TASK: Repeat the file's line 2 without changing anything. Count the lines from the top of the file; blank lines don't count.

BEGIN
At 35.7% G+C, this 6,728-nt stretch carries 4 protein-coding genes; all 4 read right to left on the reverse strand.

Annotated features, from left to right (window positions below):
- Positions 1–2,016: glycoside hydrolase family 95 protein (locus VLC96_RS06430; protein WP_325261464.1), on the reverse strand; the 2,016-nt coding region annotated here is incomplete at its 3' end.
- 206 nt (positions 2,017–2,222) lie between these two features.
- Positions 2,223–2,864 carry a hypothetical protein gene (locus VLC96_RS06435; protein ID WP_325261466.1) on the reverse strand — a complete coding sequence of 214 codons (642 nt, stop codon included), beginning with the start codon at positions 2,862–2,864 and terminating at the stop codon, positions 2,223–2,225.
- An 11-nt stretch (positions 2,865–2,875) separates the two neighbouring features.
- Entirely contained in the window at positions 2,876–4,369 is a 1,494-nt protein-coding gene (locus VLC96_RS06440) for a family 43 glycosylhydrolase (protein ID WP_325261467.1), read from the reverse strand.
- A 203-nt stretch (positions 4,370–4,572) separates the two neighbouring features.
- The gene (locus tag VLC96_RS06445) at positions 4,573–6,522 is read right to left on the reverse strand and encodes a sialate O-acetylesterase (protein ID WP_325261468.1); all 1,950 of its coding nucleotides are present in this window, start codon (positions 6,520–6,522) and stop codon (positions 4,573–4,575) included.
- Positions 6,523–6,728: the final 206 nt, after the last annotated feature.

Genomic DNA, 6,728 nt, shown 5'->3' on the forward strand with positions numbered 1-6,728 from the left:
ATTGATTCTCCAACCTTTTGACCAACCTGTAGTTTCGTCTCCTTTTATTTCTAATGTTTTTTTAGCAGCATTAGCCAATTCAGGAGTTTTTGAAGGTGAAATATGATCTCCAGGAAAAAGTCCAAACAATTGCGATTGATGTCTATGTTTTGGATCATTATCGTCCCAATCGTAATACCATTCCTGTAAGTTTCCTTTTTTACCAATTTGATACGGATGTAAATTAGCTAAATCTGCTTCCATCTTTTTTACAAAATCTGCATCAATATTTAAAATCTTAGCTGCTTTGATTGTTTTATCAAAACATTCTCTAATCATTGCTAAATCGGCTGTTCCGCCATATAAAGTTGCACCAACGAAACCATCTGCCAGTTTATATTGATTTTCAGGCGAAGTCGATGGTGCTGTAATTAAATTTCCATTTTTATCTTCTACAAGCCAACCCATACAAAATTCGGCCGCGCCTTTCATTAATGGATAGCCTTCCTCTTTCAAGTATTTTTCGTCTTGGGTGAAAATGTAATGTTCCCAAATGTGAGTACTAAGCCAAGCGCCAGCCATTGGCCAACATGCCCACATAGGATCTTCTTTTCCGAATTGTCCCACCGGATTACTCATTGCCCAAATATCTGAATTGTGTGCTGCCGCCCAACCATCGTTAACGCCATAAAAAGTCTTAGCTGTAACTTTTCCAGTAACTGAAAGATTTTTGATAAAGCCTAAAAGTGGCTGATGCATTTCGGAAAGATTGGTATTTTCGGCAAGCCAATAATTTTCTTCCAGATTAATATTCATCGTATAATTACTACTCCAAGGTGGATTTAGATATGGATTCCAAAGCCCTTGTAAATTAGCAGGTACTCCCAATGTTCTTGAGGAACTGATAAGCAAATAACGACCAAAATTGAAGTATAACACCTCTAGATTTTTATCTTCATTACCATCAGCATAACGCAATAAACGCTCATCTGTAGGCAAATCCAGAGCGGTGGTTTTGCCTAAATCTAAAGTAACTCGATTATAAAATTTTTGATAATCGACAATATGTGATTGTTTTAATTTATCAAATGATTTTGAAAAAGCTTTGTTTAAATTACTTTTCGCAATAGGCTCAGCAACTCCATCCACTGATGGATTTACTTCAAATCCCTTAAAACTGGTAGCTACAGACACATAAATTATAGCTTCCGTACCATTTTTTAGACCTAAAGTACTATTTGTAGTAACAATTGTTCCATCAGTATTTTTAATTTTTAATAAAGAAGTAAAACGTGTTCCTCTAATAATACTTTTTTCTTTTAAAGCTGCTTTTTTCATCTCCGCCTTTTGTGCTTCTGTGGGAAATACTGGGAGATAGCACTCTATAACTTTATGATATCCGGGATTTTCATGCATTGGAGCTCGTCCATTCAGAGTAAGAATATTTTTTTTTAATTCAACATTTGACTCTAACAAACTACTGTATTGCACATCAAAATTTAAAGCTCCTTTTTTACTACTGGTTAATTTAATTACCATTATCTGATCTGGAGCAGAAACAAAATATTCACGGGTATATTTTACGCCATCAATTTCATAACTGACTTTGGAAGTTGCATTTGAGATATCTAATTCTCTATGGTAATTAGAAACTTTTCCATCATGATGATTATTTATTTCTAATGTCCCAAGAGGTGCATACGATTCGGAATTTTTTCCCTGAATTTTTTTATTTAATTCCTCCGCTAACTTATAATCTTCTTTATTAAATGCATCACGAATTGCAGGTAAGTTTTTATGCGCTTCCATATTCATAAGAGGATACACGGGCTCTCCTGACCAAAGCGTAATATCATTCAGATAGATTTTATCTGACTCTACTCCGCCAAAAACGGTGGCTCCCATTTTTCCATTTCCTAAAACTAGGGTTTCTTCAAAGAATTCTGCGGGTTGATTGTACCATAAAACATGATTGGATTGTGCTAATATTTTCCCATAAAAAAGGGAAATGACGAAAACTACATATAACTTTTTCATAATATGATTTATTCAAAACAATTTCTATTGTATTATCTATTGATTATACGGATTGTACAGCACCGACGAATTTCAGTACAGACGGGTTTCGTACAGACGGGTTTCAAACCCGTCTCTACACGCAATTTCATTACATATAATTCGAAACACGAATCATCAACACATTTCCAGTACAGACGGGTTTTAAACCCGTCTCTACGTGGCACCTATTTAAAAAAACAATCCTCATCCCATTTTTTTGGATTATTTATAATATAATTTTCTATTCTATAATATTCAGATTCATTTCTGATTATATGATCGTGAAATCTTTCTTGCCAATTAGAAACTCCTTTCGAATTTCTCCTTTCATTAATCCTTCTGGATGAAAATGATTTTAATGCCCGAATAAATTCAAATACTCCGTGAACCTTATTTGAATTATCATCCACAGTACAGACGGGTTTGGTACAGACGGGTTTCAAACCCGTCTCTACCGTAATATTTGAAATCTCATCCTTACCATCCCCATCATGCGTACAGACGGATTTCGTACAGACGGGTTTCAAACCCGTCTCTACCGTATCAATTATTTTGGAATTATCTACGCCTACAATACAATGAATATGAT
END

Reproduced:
Annotated features, from left to right (window positions below):